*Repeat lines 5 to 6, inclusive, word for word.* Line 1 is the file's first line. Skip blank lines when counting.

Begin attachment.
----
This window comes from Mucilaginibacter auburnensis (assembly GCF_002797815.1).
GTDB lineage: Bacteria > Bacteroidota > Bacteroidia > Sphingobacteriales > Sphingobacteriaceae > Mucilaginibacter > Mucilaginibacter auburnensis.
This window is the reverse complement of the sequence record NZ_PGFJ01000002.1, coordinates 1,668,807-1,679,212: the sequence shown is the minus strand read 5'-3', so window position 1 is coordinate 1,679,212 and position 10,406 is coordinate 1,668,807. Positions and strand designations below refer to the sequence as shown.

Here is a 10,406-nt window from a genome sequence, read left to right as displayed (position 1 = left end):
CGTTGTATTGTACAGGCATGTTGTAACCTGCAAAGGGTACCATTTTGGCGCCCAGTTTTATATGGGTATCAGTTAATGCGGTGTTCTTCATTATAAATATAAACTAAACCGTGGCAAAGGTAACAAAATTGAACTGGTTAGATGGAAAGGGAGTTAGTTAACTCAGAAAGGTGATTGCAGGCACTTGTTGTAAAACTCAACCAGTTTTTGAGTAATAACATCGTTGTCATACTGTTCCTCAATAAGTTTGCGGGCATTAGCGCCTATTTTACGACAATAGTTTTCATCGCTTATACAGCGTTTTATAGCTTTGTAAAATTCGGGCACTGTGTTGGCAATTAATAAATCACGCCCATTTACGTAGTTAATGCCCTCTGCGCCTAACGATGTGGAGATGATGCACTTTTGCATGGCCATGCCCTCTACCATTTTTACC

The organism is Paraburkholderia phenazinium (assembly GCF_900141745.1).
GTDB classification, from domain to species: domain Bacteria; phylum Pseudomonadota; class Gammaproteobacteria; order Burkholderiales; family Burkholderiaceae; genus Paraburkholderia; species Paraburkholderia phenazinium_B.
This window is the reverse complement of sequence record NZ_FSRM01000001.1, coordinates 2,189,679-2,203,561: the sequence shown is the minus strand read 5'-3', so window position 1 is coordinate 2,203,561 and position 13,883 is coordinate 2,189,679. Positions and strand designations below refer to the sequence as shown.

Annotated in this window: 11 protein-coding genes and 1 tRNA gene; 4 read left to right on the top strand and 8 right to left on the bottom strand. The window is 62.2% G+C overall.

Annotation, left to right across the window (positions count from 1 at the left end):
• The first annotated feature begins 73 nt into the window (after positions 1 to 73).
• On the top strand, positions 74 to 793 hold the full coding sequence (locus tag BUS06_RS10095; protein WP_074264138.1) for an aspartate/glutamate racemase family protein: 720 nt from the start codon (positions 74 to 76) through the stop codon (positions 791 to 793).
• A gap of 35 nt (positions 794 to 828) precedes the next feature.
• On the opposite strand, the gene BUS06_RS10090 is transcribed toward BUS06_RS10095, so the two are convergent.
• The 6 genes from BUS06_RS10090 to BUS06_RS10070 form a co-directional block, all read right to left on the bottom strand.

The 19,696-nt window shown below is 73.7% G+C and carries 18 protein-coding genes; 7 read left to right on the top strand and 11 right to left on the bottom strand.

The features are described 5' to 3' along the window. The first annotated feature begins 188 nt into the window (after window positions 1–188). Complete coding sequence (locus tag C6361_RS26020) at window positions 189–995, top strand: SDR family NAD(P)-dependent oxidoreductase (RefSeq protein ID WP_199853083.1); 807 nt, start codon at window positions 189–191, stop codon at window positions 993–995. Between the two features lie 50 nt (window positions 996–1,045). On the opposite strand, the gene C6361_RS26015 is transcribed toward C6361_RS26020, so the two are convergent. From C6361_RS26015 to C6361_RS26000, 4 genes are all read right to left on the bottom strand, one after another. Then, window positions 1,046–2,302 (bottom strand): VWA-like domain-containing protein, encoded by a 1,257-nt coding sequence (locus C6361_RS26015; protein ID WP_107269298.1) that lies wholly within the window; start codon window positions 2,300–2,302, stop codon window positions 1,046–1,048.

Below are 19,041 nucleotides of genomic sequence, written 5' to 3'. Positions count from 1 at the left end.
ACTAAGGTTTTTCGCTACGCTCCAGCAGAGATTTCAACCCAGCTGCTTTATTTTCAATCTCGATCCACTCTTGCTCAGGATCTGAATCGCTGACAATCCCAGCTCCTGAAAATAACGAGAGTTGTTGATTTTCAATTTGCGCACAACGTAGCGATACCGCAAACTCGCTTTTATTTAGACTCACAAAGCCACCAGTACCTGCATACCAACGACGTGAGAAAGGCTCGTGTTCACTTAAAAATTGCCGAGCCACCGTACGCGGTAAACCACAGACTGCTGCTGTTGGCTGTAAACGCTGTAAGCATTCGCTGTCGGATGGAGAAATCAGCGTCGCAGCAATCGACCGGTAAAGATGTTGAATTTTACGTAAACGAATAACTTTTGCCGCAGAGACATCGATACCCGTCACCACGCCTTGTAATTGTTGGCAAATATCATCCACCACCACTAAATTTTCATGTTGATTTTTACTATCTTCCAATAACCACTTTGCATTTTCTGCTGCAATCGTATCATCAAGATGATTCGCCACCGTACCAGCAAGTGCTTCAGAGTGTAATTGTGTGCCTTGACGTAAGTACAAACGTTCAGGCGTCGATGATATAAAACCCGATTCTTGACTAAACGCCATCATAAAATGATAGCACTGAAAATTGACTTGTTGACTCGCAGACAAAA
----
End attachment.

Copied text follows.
CGTTGTATTGTACAGGCATGTTGTAACCTGCAAAGGGTACCATTTTGGCGCCCAGTTTTATATGGGTATCAGTTAATGCGGTGTTCTTCATTATAAATATAAACTAAACCGTGGCAAAGGTAACAAAATTGAACTGGTTAGATGGAAAGGGAGTTAGTTAACTCAGAAAGGTGATTGCAGGCACTTGTTGTAAAACTCAACCAGTTTTTGAGTAATAACATCGTTGTCATACTGTTCCTCAATAAGTTTGCGGGCATTAGCGCCTATTTTACGACAATAGTTTTCATCGCTTATACAGCGTTTTATAGCTTTGTAAAATTCGGGCACTGTGTTGGCAATTAATAAATCACGCCCATTTACGTAGTTAATGCCCTCTGCGCCTAACGATGTGGAGATGATGCACTTTTGCATGGCCATGCCCTCTACCATTTTTACC

The organism is Paraburkholderia phenazinium (assembly GCF_900141745.1).